A recent grad’s reflection on earning an MBA degree online later in life.
By Kim Payne, MBA, University Communications
Three decades is a long time. Now that our sons are grown men (33 and 31 respectively), I realize just how long a time period 30 years can be.
It’s also how long I thought about returning to school for an advanced degree.
A long-term dream
My wife had encouraged me to follow my desires for as long as I can remember. But other things got in the way – such as raising a family and work – which became real priorities. During that time, my wife also experienced a major medical set back, which delayed the pursuit of my educational aspirations.
Relocating to Florida from Pennsylvania in the fall of 2010 marked a new chapter in our lives. Despite being unemployed upon arrival (admittedly, not the wisest thing to do), and going through a full year (2011) of not working, I finally found temporary, full-time work, which continued through the summer of 2012.
Flipping the switch
After I became unemployed a second time, that’s when the light bulb finally went on. Now would be the perfect time to enroll at a local college or university to start the process toward achieving my long thought-about dream of earning an MBA.
Taking courses while I was seeking a new job was a great way to make use of my extra time. I figured it would also increase my value to a future employer. As it turned out, I was right.
That’s when Saint Leo University entered the picture.
I discovered Saint Leo by surfing online and had seen the university’s newspaper ads and billboards. I submitted my application and was accepted. I began my first two online courses during the Summer II term in July 2012.
Taking master’s level courses after a three-decade absence from rigorous school work can be very intimidating. Also, I wasn’t sure if I would like the online format. It was different, new, and challenging. The bottom line is that I really enjoyed it and found it to be stimulating. Having a communications background, I particularly enjoyed the detailed writing assignments.
Being a people person, I was worried that I’d miss the face-to-face interaction with an instructor in a traditional classroom environment; however, I never felt disconnected to the university. In fact, every faculty member who taught my courses had an open-door policy and was very accessible. Technology-wise, I took to it quickly. I even had several simulations with other classmates for group projects, and everything went off flawlessly.
The perfect fit
As fate would have it, one of the places I eventually applied for employment was Saint Leo University. They say timing is everything. During the job interview, I proudly remarked that I was enrolled as an online student, and recited some of the six core values and their importance to the university’s student-centered mission.
Amidst my new, fulltime position, I still found time at night and on the weekends to do the necessary coursework. One of things I realized early on was the importance of planning my schedule to allow time for discussion questions, case studies, long-term projects, etc. I was always a procrastinator. The online format forced me to make better use of my time and not wait until the weekend to start thinking about those impending deadlines.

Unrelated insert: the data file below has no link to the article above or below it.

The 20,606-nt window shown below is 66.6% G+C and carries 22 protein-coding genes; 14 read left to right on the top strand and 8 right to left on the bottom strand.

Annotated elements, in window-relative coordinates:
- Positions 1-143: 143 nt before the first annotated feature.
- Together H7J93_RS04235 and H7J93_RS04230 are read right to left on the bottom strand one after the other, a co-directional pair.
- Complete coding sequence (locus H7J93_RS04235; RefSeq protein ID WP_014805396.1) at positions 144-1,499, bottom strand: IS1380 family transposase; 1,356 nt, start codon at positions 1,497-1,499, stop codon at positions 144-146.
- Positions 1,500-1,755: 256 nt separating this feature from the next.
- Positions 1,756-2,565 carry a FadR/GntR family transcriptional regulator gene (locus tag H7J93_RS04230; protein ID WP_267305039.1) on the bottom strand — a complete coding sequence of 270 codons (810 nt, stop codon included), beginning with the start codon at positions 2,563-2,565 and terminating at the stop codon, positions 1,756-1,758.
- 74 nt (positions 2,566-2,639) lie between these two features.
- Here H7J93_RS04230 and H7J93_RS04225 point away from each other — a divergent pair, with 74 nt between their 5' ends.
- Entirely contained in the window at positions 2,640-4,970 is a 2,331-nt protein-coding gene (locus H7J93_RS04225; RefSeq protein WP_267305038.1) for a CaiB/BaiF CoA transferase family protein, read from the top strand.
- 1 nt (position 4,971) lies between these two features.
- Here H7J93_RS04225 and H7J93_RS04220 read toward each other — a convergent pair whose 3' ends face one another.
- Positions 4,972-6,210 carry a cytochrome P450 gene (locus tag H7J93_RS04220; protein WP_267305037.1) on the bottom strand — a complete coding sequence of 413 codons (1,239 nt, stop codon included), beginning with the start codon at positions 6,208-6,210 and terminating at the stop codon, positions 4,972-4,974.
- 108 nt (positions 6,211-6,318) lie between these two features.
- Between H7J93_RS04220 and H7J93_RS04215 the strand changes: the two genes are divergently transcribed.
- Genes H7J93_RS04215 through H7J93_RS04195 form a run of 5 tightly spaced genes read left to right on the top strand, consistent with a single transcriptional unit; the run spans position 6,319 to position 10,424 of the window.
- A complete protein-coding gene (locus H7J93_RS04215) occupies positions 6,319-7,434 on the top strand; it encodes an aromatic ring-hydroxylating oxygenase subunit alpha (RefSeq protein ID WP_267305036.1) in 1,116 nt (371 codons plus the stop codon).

If I hadn’t been hired by the university, or I never parlayed my advanced degree into a promotion or a raise, I would still be content that I put in all the time and effort into earning an MBA. The personal satisfaction I gained can’t be measured, and the degree can never be taken away. I can always say: “I did it!”
One of my ulterior motives in obtaining my master’s degree was to inspire my two sons to do likewise. They both have bachelor’s degrees – one in communications studies and the other in criminal justice -- from other institutions, and I would like nothing more than to see them pursue their advanced degrees. I wanted to serve as an example and to encourage them to be the best that they can be.
If I can do it at age 58, so can they.
What’s next? Ultimately, I would like to apply to be a member of the adjunct faculty at Saint Leo University to teach communications and marketing. I’ve always enjoyed mentoring young people and this would a great opportunity to continue in that capacity to impact young minds and lives.
Getting my master’s degree online through Saint Leo University was probably one of the greatest experiences of my life (after marriage and the birth of our boys). I would strongly encourage anyone contemplating an MBA to seriously consider creating a plan to achieve this goal and to “go for it!”
Remember, you’re never too old to learn.
Kim Payne joined Saint Leo’s University Communications office in 2013 as the staff writer and media coordinator. A 30-year professional communicator, he has worked in environments ranging from corporate to health care to advertising agencies and non-profits. Outside the office, he and his wife, Sue, enjoy playing golf and are huge hockey fans. You can reach Kim in UC at 352-588-7233 or [email protected]
Image credits: MyImages-Micha on Shutterstock and courtesy Kim Payne
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